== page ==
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Packaged Amazon Prime items in the Amazon Fulfilment centre in Peterborough, England. Photo: Leon Neal/Getty Images

After Amazon missed deliveries across the country, the U.K.'s Advertising Standards Authority (ASA) will rule this week whether the retail giant's 2-day Prime delivery claims are misleading and will stop allowing the company to promise one-day delivery to its customers, according to The Times U.K.

Why it matters: The ultra-fast, one to two day delivery is a hallmark of Amazon’s pitch to customers and forced the industry to match this in order to compete with it. So whether or not it lives up to it is a big deal for Amazon, and by not living up to the delivery promise, the company puts its U.K. customer base at risk. According to the Times, Amazon brought substantial criticism in the country after paying only £1.7 million in taxes on revenues of £2 billion.

Go deeper

Fringe right plots new attacks out of sight

Illustration: Aïda Amer/Axios

Domestic extremists are using obscure and private corners of the internet to plot new attacks ahead of Inauguration Day. Their plans are also hidden in plain sight, buried in podcasts and online video platforms.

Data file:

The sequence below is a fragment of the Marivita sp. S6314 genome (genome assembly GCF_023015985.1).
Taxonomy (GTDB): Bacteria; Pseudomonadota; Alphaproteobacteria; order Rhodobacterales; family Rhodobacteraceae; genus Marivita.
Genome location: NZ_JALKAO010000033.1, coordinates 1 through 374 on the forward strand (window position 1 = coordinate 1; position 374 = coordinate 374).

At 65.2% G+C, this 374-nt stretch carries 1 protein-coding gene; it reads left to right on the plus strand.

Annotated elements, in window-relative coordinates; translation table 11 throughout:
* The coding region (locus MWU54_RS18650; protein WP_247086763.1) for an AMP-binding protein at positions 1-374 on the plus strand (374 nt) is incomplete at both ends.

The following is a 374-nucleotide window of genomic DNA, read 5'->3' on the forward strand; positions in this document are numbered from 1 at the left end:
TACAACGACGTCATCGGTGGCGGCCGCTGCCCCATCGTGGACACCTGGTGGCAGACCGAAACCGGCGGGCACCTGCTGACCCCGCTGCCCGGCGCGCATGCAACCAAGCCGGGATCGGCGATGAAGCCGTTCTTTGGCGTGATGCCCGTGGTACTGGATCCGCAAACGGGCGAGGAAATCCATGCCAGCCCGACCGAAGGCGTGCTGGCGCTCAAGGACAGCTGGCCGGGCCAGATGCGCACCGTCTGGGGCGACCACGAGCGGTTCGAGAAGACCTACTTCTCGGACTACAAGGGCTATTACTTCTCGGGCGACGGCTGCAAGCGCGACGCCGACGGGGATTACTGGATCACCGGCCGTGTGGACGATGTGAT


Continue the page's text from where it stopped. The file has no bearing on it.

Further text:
Why it matters: Because law enforcement was caught flat-footed during last week's Capitol siege, researchers and intelligence agencies are paying more attention to online threats that could turn into real-world violence.

Kids’ screen time up 50% during pandemic

Illustration: Sarah Grillo/Axios

When the coronavirus lockdowns started in March, kidstech firm SuperAwesome found that screen time was up 50%. Nearly a year later, that percentage hasn't budged, according to new figures from the firm.

Why it matters: For most parents, pre-pandemic expectations around screen time are no longer realistic. The concern now has shifted from the number of hours in front of screens to the quality of screen time.

In photos: D.C. and U.S. states on alert for pre-inauguration violence

National Guard troops stand behind security fencing with the dome of the U.S. Capitol Building behind them, on Jan. 16. Photo: Kent Nishimura / Los Angeles Times via Getty Images

Security has been stepped up in Washington, D.C., and state capitols across the U.S. as authorities brace for potential violence this weekend.

Driving the news: Following the Jan. 6 insurrection at the U.S. Capitol by some supporters of President Trump, the FBI has said there could be armed protests in D.C. and in all 50 state capitols in the run-up to President-elect Joe Biden's inauguration Wednesday.

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